Scientists find a new therapy to treat pancreatic cancer

In a new study, researchers found that immune cell therapy was safe, tolerable, and may be effective for treating people with pancreatic cancer.

Pancreatic cancer is extremely hard to treat, and most patients have to use intense chemotherapy, which often has severe side effects.

Certain proteins are specific to cancer cells and that these proteins are referred to as tumor-associated antigens.

In the new study, the team examined whether it is possible to use a patient’s blood to generate large numbers of T cells that recognize tumor-associated antigens and kill cancer cells once they are infused back into the patient.

To create each patient’s customized treatment, the researchers start by harvesting immune cells from the patient’s blood.

T cells in the immune cell mixture that can recognize any of five tumor-associated antigens are expanded in number in the laboratory under conditions that promote cancer-killing functionality and infused back into the patient.

They found promising results from the T-cell therapy in pancreatic cancer treatment.

As of July 5, 2019, 18 patients had been treated with up to six infusions of customized, nonengineered, multiantigen-specific T cells.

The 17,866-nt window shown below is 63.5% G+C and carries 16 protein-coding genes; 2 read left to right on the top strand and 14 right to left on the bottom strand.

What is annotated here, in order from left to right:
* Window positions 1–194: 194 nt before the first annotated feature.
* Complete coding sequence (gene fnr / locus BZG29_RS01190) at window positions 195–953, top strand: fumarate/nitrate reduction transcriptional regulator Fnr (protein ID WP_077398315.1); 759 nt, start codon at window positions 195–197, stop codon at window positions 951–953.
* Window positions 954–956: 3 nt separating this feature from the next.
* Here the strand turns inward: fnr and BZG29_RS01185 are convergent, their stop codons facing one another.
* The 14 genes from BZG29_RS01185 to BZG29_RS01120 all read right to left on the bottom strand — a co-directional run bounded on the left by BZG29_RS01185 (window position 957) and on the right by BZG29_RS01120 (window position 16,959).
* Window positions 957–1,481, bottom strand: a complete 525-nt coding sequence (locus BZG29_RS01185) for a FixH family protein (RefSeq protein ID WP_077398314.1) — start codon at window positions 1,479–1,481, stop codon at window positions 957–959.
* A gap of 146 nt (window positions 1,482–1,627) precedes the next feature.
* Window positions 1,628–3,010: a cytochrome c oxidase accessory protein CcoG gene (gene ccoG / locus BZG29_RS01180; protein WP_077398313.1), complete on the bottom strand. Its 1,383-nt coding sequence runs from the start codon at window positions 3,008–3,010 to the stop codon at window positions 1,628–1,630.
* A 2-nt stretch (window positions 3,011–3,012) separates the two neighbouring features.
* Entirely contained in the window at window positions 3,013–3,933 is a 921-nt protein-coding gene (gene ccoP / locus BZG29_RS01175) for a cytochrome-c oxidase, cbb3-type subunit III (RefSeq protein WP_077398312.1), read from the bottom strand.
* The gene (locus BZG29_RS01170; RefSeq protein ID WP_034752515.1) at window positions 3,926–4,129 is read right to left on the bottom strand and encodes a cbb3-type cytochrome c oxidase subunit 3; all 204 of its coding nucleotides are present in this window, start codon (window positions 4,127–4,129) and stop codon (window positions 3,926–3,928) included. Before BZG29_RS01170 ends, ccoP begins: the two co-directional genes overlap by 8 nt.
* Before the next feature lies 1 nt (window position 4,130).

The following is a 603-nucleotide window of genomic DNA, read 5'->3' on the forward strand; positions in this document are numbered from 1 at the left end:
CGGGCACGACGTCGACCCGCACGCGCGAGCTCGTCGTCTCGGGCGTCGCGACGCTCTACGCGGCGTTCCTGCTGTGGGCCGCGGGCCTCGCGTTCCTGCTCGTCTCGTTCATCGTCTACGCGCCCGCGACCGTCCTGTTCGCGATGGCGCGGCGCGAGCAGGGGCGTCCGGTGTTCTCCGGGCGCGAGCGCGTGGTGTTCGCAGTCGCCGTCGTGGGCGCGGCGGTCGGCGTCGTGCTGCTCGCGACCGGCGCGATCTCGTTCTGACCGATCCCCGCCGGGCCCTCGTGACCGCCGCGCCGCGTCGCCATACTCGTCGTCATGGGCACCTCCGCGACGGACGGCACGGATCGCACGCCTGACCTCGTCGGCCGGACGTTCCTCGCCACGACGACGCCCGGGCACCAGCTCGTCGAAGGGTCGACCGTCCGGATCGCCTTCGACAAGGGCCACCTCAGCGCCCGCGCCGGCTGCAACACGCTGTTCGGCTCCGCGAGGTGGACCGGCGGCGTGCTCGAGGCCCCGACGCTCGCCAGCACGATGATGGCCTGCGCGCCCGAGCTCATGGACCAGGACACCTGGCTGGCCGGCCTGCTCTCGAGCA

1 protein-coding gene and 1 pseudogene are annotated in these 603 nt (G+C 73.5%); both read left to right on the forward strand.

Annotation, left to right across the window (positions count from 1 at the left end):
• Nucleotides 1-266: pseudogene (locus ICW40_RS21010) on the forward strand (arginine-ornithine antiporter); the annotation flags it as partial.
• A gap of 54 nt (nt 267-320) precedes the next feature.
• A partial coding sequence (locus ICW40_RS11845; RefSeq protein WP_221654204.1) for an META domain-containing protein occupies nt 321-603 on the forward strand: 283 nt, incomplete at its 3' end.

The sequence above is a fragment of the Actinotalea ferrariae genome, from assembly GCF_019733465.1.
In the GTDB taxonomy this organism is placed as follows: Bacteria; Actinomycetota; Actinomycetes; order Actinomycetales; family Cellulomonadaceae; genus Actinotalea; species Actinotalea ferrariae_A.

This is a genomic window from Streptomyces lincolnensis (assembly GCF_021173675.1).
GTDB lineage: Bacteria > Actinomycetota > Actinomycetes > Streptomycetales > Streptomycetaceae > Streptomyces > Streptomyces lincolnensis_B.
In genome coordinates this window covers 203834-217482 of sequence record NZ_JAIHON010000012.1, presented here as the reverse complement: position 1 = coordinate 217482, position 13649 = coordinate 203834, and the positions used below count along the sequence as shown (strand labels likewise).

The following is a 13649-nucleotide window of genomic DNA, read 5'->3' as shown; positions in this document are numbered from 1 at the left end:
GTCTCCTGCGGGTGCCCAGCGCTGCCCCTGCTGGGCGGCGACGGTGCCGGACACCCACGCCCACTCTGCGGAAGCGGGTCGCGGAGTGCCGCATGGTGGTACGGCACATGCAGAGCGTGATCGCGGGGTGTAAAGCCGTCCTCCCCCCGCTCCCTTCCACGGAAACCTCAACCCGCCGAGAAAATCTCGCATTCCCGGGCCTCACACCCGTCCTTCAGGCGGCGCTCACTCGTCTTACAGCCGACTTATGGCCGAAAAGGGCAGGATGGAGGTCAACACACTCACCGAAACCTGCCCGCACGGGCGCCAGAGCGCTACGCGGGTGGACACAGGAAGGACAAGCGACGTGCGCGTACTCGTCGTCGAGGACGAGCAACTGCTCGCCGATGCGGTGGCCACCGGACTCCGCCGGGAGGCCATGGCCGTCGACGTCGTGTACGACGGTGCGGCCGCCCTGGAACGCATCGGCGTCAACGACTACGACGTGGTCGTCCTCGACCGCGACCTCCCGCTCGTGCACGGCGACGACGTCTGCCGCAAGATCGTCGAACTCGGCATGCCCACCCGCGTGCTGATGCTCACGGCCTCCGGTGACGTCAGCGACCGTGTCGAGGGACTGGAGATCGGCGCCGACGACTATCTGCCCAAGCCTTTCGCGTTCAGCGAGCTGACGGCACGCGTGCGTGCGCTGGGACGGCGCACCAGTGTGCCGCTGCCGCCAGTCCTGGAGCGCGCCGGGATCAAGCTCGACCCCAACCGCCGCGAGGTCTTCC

Nine of the patients had metastatic pancreatic cancer that was responding to initial treatment with chemotherapy, and six had pancreatic cancer that had progressed despite initial treatment with chemotherapy.

The final three patients had pancreatic cancer that could be removed by surgery.

These patients received one T-cell therapy infusion before surgery and continued to receive T-cell therapy infusions after surgery; they are being followed for surveillance.

Seven of the nine patients who received the T-cell therapy alongside chemotherapy were evaluable for response.

Five of those seven have had responses for longer than six months from the time of starting the T-cell therapy.

The responses for these five patients are all ongoing. One of these responses is a radiographic complete response, two are partial responses, and four are a stable disease.

One of the patients who had pancreatic cancer that had progressed despite initial treatment with chemotherapy has a stable disease that has been ongoing for more than six months since starting the T-cell therapy.

While the others had a progression of their disease, two had a clinical benefit with stabilization of their symptoms.

The team also found no serious adverse effects of T-cell therapy. The tolerability of the treatment is very important because other treatments for pancreatic cancer can cause severe adverse effects.

It is a feasible approach to cancer treatment that is tolerable and shows effective clinical effects.

The team now wants to treat more patients and continue to follow those whose responses are ongoing.

One author of the study is Brandon G. Smaglo, MD, assistant professor of internal medicine.

The study was presented at the AACR special conference on Immune Cell Therapies for Cancer 2019.

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